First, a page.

Last week I was in Ukraine. It is a country which has regularly frustrated us because it's not fighting corruption quickly enough. We know that an even playground to all businesses and more freedom for SME development will make that country a promising investment climate, therefore kicking off a quick economic development based on its size, its natural resources and its educated workforce.

I have myself felt many times the impatience, yet I could see that the civil society of Ukraine is hopeful, and even if we fail to see much change, they themselves feel the reforms are gathering speed. In healthcare, in the pension system, in empowering the local governments. So, there is hope among Ukrainians, thus there are good grounds to keep also our faith and hope alive, too.

Last Thursday, less than 30 kilometres from the line separating Ukraine and its occupied regions, there was something, which convinced me most that we must continue our efforts to support Ukraine. I sat in the house which offers internally displaced people of Ukraine – there is 1.5 million of them – various help to manage their lives when they have lost their homes. Only in May, 150 new households were added to the list of those whose houses had been bombed by the Russians. But that is not the story that I wanted to tell you, even if it is totally worthy of being told.

So, we sit in the garden in this village called Proliska where people are used to hearing shelling every night, and talk to people. There's me and the vice prime minister of Ukraine, Mr. Zubko. People were grateful for Estonian government and others for our support, for EU for its financial help. And then the discussion turned sour for the minister. People were really unhappy about how little the Ukrainian government is doing, or not doing at all, to help them.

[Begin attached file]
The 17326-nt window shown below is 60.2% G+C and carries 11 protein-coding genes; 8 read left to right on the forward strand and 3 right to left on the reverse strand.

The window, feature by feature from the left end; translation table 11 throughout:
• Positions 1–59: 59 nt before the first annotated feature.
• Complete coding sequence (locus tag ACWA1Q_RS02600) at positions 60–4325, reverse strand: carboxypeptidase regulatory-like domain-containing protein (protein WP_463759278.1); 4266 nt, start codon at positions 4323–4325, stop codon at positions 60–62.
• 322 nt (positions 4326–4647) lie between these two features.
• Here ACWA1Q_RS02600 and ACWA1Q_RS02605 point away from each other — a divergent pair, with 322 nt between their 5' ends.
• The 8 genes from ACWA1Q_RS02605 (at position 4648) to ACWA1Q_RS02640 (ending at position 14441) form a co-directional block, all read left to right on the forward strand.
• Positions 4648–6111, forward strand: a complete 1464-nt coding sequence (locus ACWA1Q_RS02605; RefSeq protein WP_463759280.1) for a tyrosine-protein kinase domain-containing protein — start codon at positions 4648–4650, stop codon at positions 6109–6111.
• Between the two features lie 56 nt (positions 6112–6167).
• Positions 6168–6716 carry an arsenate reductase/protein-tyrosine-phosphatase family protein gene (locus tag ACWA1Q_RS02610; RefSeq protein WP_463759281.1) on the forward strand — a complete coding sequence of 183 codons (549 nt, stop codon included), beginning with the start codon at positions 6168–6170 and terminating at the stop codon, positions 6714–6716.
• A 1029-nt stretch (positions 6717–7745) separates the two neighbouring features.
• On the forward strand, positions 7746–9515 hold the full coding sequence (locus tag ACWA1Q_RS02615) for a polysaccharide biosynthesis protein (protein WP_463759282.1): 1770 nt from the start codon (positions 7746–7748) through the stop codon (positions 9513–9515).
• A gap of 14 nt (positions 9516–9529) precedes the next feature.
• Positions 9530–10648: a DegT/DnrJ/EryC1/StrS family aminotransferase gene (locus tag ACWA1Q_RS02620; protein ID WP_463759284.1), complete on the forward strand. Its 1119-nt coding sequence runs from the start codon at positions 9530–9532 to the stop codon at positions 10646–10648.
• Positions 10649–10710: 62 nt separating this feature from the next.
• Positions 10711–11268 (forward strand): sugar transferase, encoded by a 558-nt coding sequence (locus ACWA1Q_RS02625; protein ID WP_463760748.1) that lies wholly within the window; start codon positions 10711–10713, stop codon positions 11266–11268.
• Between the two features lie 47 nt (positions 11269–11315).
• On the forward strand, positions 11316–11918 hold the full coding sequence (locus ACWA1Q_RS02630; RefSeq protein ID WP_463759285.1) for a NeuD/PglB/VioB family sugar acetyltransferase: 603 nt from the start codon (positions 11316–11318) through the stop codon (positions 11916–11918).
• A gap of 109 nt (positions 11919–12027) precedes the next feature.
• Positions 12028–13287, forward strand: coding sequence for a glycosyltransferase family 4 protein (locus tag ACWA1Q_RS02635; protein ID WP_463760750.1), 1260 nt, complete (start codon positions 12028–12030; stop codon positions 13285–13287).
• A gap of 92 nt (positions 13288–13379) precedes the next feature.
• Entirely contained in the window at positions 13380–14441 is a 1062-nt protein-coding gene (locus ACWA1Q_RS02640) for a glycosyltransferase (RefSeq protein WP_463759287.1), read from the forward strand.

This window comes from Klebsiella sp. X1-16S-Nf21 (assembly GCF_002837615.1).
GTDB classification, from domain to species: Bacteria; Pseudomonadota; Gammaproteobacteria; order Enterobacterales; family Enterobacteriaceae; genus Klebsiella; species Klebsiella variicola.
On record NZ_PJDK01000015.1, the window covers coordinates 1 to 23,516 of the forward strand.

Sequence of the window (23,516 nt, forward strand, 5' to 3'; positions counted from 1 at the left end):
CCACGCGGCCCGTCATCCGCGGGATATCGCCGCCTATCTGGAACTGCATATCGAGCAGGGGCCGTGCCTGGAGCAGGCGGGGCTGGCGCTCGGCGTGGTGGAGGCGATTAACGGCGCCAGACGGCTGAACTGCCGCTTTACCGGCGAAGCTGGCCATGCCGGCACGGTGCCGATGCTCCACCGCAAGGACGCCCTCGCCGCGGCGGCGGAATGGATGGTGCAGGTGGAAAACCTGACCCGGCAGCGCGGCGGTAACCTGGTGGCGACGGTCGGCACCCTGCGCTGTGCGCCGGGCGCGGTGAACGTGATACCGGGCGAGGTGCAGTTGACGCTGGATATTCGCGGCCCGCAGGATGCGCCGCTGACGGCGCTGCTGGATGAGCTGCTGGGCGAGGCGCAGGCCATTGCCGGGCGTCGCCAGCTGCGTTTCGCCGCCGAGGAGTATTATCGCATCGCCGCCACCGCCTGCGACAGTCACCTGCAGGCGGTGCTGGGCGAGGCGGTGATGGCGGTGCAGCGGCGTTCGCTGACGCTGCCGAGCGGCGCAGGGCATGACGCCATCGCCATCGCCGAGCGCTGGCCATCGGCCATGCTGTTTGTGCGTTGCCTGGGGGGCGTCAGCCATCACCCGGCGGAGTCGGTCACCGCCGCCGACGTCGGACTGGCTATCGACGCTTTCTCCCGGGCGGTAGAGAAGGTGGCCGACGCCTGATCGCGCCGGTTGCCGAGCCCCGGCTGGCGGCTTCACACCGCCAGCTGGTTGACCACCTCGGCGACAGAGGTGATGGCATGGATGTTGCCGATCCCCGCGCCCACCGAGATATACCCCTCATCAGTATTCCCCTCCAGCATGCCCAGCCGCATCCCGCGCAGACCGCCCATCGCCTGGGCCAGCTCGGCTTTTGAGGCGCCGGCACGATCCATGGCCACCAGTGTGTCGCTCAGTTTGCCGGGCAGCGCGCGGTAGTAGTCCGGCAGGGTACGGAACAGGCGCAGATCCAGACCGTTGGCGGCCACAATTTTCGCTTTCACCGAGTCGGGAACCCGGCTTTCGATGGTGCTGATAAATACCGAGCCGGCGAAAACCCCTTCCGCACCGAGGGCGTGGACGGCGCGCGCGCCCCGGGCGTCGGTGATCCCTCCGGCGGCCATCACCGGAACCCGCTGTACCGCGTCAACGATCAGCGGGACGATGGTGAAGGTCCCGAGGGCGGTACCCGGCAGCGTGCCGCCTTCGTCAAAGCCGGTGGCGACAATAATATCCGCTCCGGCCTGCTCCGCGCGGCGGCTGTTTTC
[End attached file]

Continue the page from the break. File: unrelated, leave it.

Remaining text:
I listened to the ladies give the minister a hard time and suddenly it dawned to me – I was seeing free people in a democratic country lashing out on their political leader. Fearlessly demanding the politicians to do their work better. And then I understood why it struck me. Just an hour earlier, we had made many attempts to talk to people from the occupied territories, who had come to Ukraine to get their pensions or some supplies. They did not want to talk, even without any camera close to them. They did not want us to see them. They did not dear to talk to us. They were people afraid that for expressing their views, their difficult lives might get even more horrible.

You know, I'm sensitive to this kind of fear, of course. I grew up in the Soviet Union and was constantly reminded by my mother and grandmother that free Estonia is not the subject matter ever to be discussed outside the family. Not even with those, I considered my friends in the school, as you never knew who really was a friend in the Soviet Union. So, if I see this kind of fear, then I have a familiar feeling from the past. These people from the occupied part of Ukraine are living under serious oppression. They fear to speak out.

So, whatever we think of the management quality of Ukraine, its people are free. This is a huge advantage to have. You can build an economy on it, you can build a country based on the rule of law on it. All is not lost, if people can be angry with their political leaders without fear of repressions.